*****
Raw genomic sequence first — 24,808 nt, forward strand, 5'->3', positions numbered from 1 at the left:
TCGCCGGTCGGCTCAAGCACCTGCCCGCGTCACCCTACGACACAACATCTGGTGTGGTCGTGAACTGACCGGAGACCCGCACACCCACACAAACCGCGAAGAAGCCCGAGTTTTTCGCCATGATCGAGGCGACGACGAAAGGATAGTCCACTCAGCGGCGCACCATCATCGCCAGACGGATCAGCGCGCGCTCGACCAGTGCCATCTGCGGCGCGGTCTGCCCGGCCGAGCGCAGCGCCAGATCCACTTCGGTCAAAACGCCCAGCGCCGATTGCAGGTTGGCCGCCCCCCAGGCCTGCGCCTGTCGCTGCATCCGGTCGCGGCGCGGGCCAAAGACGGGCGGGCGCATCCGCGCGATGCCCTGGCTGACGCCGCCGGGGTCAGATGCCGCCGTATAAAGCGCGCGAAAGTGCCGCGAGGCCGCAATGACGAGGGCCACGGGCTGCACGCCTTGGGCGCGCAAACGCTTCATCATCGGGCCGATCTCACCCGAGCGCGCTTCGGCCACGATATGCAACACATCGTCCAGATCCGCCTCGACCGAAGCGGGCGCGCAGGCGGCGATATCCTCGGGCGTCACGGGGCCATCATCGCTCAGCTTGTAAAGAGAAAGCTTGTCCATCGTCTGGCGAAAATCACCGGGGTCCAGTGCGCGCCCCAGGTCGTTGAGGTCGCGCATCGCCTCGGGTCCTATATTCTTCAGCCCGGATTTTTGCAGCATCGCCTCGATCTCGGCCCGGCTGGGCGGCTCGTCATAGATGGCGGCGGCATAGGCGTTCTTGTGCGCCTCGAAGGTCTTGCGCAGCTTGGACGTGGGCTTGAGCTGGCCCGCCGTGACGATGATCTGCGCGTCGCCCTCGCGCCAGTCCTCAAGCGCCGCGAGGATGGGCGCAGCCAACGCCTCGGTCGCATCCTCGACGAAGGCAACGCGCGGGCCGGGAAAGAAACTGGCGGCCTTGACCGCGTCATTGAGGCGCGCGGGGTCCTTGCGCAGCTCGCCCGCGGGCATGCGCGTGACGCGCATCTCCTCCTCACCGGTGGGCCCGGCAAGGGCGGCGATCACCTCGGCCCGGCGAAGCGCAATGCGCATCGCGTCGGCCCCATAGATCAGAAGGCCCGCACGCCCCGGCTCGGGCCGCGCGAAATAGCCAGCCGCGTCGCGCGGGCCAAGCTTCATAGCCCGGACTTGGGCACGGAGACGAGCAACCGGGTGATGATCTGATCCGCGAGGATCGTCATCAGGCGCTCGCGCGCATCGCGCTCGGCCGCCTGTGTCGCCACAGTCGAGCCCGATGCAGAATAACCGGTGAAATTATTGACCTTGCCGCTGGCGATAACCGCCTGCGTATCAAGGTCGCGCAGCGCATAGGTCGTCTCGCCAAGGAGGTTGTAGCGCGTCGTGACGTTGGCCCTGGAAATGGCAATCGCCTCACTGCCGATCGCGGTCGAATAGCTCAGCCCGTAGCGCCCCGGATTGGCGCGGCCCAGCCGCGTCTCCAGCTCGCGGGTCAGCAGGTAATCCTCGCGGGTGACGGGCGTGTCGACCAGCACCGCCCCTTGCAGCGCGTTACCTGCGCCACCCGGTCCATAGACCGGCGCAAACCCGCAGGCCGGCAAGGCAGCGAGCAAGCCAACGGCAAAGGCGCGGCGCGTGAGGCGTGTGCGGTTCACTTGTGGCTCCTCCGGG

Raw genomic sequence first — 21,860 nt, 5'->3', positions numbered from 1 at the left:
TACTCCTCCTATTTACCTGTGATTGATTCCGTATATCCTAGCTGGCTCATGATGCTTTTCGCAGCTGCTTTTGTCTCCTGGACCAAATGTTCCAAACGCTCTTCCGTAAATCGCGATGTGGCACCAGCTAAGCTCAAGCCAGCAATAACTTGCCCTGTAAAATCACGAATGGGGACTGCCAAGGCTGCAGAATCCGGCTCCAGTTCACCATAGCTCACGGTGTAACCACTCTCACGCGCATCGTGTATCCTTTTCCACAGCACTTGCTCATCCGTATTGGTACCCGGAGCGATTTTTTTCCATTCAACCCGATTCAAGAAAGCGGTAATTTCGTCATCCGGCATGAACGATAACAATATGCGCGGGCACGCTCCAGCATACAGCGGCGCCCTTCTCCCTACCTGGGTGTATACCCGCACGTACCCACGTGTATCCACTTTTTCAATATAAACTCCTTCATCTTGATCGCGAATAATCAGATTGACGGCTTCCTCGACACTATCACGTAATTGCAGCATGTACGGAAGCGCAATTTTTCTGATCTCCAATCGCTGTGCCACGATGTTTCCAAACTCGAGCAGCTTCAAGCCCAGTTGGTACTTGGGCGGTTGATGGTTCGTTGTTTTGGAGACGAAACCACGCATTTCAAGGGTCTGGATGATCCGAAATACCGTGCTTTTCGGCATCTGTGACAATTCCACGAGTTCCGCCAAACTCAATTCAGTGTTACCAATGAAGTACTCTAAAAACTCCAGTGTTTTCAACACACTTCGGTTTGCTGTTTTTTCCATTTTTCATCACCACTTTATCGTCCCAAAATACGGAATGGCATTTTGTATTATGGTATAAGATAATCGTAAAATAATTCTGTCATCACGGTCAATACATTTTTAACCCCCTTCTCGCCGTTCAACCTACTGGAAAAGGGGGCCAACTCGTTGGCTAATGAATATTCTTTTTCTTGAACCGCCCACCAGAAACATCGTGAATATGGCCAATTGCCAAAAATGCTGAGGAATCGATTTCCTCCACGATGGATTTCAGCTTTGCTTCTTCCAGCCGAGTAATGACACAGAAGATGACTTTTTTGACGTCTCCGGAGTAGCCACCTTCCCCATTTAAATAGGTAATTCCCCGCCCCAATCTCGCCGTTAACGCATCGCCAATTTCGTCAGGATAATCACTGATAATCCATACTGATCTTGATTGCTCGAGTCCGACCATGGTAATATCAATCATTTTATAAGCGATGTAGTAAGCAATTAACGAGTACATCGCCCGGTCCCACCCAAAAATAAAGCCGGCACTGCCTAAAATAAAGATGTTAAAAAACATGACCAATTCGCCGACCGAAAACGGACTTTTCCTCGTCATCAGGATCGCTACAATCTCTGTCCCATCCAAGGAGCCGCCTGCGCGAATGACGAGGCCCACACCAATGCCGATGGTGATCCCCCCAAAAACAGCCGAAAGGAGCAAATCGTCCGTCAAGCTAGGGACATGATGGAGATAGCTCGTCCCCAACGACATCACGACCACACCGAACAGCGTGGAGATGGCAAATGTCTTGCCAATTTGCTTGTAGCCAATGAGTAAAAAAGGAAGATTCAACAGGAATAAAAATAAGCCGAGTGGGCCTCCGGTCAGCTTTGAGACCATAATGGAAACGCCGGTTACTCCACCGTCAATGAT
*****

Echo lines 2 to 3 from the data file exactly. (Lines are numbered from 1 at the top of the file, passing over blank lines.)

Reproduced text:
TCGCCGGTCGGCTCAAGCACCTGCCCGCGTCACCCTACGACACAACATCTGGTGTGGTCGTGAACTGACCGGAGACCCGCACACCCACACAAACCGCGAAGAAGCCCGAGTTTTTCGCCATGATCGAGGCGACGACGAAAGGATAGTCCACTCAGCGGCGCACCATCATCGCCAGACGGATCAGCGCGCGCTCGACCAGTGCCATCTGCGGCGCGGTCTGCCCGGCCGAGCGCAGCGCCAGATCCACTTCGGTCAAAACGCCCAGCGCCGATTGCAGGTTGGCCGCCCCCCAGGCCTGCGCCTGTCGCTGCATCCGGTCGCGGCGCGGGCCAAAGACGGGCGGGCGCATCCGCGCGATGCCCTGGCTGACGCCGCCGGGGTCAGATGCCGCCGTATAAAGCGCGCGAAAGTGCCGCGAGGCCGCAATGACGAGGGCCACGGGCTGCACGCCTTGGGCGCGCAAACGCTTCATCATCGGGCCGATCTCACCCGAGCGCGCTTCGGCCACGATATGCAACACATCGTCCAGATCCGCCTCGACCGAAGCGGGCGCGCAGGCGGCGATATCCTCGGGCGTCACGGGGCCATCATCGCTCAGCTTGTAAAGAGAAAGCTTGTCCATCGTCTGGCGAAAATCACCGGGGTCCAGTGCGCGCCCCAGGTCGTTGAGGTCGCGCATCGCCTCGGGTCCTATATTCTTCAGCCCGGATTTTTGCAGCATCGCCTCGATCTCGGCCCGGCTGGGCGGCTCGTCATAGATGGCGGCGGCATAGGCGTTCTTGTGCGCCTCGAAGGTCTTGCGCAGCTTGGACGTGGGCTTGAGCTGGCCCGCCGTGACGATGATCTGCGCGTCGCCCTCGCGCCAGTCCTCAAGCGCCGCGAGGATGGGCGCAGCCAACGCCTCGGTCGCATCCTCGACGAAGGCAACGCGCGGGCCGGGAAAGAAACTGGCGGCCTTGACCGCGTCATTGAGGCGCGCGGGGTCCTTGCGCAGCTCGCCCGCGGGCATGCGCGTGACGCGCATCTCCTCCTCACCGGTGGGCCCGGCAAGGGCGGCGATCACCTCGGCCCGGCGAAGCGCAATGCGCATCGCGTCGGCCCCATAGATCAGAAGGCCCGCACGCCCCGGCTCGGGCCGCGCGAAATAGCCAGCCGCGTCGCGCGGGCCAAGCTTCATAGCCCGGACTTGGGCACGGAGACGAGCAACCGGGTGATGATCTGATCCGCGAGGATCGTCATCAGGCGCTCGCGCGCATCGCGCTCGGCCGCCTGTGTCGCCACAGTCGAGCCCGATGCAGAATAACCGGTGAAATTATTGACCTTGCCGCTGGCGATAACCGCCTGCGTATCAAGGTCGCGCAGCGCATAGGTCGTCTCGCCAAGGAGGTTGTAGCGCGTCGTGACGTTGGCCCTGGAAATGGCAATCGCCTCACTGCCGATCGCGGTCGAATAGCTCAGCCCGTAGCGCCCCGGATTGGCGCGGCCCAGCCGCGTCTCCAGCTCGCGGGTCAGCAGGTAATCCTCGCGGGTGACGGGCGTGTCGACCAGCACCGCCCCTTGCAGCGCGTTACCTGCGCCACCCGGTCCATAGACCGGCGCAAACCCGCAGGCCGGCAAGGCAGCGAGCAAGCCAACGGCAAAGGCGCGGCGCGTGAGGCGTGTGCGGTTCACTTGTGGCTCCTCCGGG

Raw genomic sequence first — 21,860 nt, 5'->3', positions numbered from 1 at the left: